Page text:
Vice Profiles Payday’s Work Covering COVID-19 Strike Wave

Vice profiled Payday’s effort to track the over 150 strikes that have happened because of COVID-19:

“What’s happened is that workers traditionally are scared of going on strike because they’re scared of losing their jobs,” Elk said. “Now they’re scared of losing their lives.”

The tracker could open the door to more widespread organizing campaigns and other union activity, Elk thinks, as widespread layoffs and the continued need for new safety protocols makes more workers aware that they have the power to demand changes to their environments. “Once workers realize they have power, they don’t forget it,” Elk said.

Elk doesn’t have a whole lot of faith that the corporate media will cover organizing efforts—in the past, he said, even left-wing outlets have tended to ignore the slow, incremental process of labor organizing in favor of “poverty porn” about workers being screwed over. Even now, with strikes breaking out across the country, there has been more attention paid to relatively small groups of extremists protesting state-level lockdown orders. Elk thinks that’s because those demands to “reopen the economy” lets the media tell standard stories of partisan conflicts. “The idea of these reopen rallies, which are much smaller than the wildcat strikes, appeals to those narratives,” Elk said.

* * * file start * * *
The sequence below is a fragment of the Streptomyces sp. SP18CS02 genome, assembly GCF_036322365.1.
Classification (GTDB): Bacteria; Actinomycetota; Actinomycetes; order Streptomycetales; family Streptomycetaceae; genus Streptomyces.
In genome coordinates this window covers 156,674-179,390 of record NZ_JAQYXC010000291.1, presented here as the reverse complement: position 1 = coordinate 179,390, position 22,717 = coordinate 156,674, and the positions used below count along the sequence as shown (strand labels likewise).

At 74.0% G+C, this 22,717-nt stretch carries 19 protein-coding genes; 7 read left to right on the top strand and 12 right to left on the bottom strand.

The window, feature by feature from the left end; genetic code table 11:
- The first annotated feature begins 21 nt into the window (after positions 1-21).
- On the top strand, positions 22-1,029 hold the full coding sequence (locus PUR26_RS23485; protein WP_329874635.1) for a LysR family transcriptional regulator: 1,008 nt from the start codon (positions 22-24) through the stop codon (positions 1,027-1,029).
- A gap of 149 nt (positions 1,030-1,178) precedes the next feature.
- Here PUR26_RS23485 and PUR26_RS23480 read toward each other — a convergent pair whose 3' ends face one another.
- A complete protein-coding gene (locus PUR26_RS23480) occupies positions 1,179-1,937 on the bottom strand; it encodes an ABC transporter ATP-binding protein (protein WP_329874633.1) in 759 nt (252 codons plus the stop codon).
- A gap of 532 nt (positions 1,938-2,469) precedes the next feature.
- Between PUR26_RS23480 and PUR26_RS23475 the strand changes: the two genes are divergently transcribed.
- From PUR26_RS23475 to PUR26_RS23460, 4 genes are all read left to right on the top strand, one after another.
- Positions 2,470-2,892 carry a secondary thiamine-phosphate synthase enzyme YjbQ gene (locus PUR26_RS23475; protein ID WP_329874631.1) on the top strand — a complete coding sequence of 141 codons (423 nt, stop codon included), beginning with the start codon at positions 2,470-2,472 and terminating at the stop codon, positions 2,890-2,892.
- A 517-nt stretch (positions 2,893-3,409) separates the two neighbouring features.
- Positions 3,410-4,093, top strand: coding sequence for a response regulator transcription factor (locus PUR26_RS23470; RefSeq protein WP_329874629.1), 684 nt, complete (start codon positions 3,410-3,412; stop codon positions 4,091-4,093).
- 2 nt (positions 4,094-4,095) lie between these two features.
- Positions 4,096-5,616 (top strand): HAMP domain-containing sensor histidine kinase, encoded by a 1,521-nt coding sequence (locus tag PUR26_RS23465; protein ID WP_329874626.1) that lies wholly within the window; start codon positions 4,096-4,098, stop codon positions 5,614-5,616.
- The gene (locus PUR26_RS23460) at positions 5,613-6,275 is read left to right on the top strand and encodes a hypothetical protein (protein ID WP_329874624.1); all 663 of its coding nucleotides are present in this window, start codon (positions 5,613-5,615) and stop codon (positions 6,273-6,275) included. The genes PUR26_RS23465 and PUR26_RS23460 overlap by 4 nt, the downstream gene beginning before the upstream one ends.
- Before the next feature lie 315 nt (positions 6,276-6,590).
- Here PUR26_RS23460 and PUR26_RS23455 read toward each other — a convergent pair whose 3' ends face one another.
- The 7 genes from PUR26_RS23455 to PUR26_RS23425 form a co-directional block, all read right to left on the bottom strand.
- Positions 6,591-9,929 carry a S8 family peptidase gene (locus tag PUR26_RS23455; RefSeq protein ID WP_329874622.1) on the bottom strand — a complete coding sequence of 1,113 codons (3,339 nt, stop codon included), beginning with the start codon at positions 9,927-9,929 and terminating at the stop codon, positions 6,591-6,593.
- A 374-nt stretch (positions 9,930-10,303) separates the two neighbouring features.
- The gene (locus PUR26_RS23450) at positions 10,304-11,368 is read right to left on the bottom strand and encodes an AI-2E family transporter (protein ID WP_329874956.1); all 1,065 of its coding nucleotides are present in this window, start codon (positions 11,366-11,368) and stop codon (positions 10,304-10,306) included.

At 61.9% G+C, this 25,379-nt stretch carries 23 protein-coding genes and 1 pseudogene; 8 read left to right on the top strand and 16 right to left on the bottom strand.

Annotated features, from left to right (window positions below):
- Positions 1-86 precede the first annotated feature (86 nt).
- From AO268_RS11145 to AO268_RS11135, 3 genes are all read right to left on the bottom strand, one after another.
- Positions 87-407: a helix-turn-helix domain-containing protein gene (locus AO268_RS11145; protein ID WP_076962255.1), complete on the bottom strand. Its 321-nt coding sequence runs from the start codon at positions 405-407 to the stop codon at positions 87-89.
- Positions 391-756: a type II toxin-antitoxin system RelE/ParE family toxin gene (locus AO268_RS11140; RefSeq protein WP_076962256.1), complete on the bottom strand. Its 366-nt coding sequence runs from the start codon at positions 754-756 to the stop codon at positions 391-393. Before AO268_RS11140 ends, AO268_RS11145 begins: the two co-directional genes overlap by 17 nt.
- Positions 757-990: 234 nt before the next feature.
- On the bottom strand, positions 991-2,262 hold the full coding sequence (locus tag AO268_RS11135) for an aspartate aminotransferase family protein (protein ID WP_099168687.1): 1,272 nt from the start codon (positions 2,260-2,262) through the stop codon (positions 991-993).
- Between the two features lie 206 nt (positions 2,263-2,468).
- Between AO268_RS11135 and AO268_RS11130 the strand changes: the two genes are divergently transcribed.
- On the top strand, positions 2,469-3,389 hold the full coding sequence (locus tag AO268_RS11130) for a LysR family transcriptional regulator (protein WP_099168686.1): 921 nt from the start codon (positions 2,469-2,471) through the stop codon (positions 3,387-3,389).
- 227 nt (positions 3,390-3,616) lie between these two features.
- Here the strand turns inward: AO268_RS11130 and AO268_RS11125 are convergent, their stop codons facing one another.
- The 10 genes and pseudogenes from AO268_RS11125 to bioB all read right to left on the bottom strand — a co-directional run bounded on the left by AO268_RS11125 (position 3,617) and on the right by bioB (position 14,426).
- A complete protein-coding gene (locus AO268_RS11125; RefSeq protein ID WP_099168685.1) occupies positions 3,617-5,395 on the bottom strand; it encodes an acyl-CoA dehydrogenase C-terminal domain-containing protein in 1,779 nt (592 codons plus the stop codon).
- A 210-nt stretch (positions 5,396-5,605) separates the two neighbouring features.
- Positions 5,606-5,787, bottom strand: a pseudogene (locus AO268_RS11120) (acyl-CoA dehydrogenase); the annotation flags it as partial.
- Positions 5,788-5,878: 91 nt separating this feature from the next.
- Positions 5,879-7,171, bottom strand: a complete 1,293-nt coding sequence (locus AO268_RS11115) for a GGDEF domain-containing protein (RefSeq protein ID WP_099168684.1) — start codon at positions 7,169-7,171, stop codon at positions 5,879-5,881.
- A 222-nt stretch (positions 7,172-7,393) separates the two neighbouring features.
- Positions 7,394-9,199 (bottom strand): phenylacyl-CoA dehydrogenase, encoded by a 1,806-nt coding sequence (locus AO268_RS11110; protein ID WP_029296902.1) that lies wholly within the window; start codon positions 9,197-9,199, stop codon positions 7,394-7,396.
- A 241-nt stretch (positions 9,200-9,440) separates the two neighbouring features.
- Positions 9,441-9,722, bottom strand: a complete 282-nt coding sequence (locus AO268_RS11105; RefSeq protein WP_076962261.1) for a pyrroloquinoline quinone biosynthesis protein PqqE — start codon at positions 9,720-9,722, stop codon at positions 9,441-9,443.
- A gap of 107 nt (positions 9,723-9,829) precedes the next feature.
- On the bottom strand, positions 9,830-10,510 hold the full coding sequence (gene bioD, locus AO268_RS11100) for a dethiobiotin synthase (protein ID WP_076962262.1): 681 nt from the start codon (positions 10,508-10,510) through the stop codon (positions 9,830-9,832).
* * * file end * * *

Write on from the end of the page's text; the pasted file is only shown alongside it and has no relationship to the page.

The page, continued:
But the strikes are ongoing, and probably more numerous than the strike map indicates, since so much of the country is now a “news desert,” meaning not covered by local reporters who would do things like write about strikes even if it wasn’t big national news being discussed by the president. It’s for good reason that Payday Report’s tagline is “Covering labor in news deserts.”

Go to Vice to read the rest.

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About the Author

Mike Elk
Mike Elk is an Emmy-nominated labor reporter who covered everything from Lula & the Brazilian labor movement to major league baseball. He spent years covering union organizing in the South for The Guardian and was labeled by the New York Times as an "abrasive gadfly" for exposing within the labor movement. Raised in a UE union family in Pittsburgh, Elk was illegally for union organizing at Politico in 2015 and used his NLRB settlement to start the crowd-funded Payday Report. He lives in his hometown of Pittsburgh and is fluent in both Pittsburghese and Portuguese, which he learned when attending journalism school at PUC-Rio de Janerio. Email: [email protected]

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